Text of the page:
• Emitter and Receiver Alignment: Ensure the emitter and receiver components are correctly aligned. They should face each other directly, with an uninterrupted line of sight between them.

  • Obstruction: Place an object or material within the gap between the emitter and receiver, interrupting the path of the emitted light. This interruption causes the phototransistor to detect a change in light intensity, signaling an interruption event.

  • Detection: The interruption in the emitted light triggers a change in the sensor’s output signal. This change can be read by the connected Arduino’s digital pin, allowing you to detect the interruption in your code and initiate actions or responses based on this event.

By physically blocking the light path between the emitter and receiver of the photo interrupter, you simulate an interruption event that the sensor can detect. This interruption is then translated into an electronic signal that your Arduino can interpret and act upon in your code.

Applications and Usage Scenarios

Object Detection

Photo interrupter sensors are commonly used in assembly lines and manufacturing processes to detect the presence or absence of objects on a conveyor belt. For instance, in a packaging facility, photo interrupters can be used to ensure that boxes are correctly positioned before sealing.

Position Sensing

These modules can be employed in printers and scanners to determine the position of print heads or scanning elements. When the print head or scanner moves across the paper, interruptions in the light beam indicate the position of the head or scanner relative to the paper.

Rotary Encoders

Photo interrupter sensors can be used in rotary encoders to measure rotational speed and direction. By placing a rotating disc with slots in front of the photo interrupter, interruptions in the light beam correspond to the rotation of the disc, allowing precise measurement of rotational movement.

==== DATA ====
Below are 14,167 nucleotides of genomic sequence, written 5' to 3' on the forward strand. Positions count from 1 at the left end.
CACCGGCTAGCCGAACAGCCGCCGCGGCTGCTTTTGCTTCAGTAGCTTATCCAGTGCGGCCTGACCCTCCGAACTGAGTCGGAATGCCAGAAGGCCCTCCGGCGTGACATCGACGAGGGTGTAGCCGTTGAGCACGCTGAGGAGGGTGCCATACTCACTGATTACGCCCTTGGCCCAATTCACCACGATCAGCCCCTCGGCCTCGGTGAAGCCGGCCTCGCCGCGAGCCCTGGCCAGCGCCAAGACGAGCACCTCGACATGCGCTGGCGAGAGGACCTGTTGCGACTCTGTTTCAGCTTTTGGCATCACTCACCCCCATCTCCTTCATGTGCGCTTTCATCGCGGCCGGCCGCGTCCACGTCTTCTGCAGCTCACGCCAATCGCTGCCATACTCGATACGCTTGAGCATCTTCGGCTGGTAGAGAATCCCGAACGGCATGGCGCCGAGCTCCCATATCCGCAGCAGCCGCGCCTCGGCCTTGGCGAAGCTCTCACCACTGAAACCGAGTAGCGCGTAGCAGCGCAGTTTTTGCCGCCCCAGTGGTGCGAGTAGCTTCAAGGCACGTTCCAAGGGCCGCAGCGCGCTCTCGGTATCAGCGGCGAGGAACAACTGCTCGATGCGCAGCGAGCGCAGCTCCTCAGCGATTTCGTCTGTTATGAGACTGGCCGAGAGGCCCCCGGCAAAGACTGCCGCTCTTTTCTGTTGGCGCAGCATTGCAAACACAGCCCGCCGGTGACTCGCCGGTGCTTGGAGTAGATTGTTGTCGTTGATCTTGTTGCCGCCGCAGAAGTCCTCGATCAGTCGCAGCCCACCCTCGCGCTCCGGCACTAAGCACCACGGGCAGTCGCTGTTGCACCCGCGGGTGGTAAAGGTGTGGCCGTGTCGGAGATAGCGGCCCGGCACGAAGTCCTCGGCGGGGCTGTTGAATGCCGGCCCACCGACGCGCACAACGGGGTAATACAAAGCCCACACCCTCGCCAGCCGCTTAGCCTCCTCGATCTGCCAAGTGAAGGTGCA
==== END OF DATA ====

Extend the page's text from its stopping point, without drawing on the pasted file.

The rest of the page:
Security Systems:

Photo interrupter sensors are used in security systems for detecting unauthorized entry. Placing them strategically across doorways or windows enables the system to detect when someone passes through or opens them.


In machinery and automotive applications, these modules can be used to measure the speed of rotating components such as shafts or wheels. By interrupting the light beam with a slotted wheel attached to the rotating component, the frequency of interruptions can be used to calculate the rotational speed.

Counting Applications

Photo interrupter sensors are utilized in various counting applications, such as in vending machines to count dispensed items or in traffic systems to count passing vehicles.

Gesture Recognition

Theses modules can be incorporated into devices for gesture recognition, such as touchless switches or controls. By interpreting interruptions in the light beam caused by hand gestures, the device can perform actions accordingly.

Barcode Readers

Photo interrupter sensors are essential components in barcode scanners. They help detect the start and end of the barcode as the scanner moves across it, enabling accurate reading of the barcode data.

Automation in Robotics

Photo interrupter sensors are often used in robotics for tasks such as line following, obstacle detection, and precise movement control.

DIY Projects

Photo interrupter sensors are popular in hobbyist and DIY projects, such as building automated systems, interactive installations, or simple motion detection alarms.


In this sensors and modules guide, we explained the functionality of the Photo Interrupter sensor, exploring its working principles, and demonstrating how to interface it with an Arduino for practical applications. By the end, you should now have a thorough understanding of how this sensor’s light-based detection capabilities can enhance your projects and pave the way for innovative solutions in motion detection and object counting. 

Discover the endless possibilities for Arduino projects with more of our Sensors and Modules guides.

Luke Barber

Hello, fellow tech enthusiasts! I'm Luke, a passionate learner and explorer in the vast realms of technology. Welcome to my digital space where I share the insights and adventures gained from my journey into the fascinating worlds of Arduino, Python, Linux, Ethical Hacking, and beyond. Armed with qualifications including CompTIA A+, Sec+, Cisco CCNA, Unix/Linux and Bash Shell Scripting, JavaScript Application Programming, Python Programming and Ethical Hacking, I thrive in the ever-evolving landscape of coding, computers, and networks. As a tech enthusiast, I'm on a mission to simplify the complexities of technology through my blogs, offering a glimpse into the marvels of Arduino, Python, Linux, and Ethical Hacking techniques. Whether you're a fellow coder or a curious mind, I invite you to join me on this journey of continuous learning and discovery.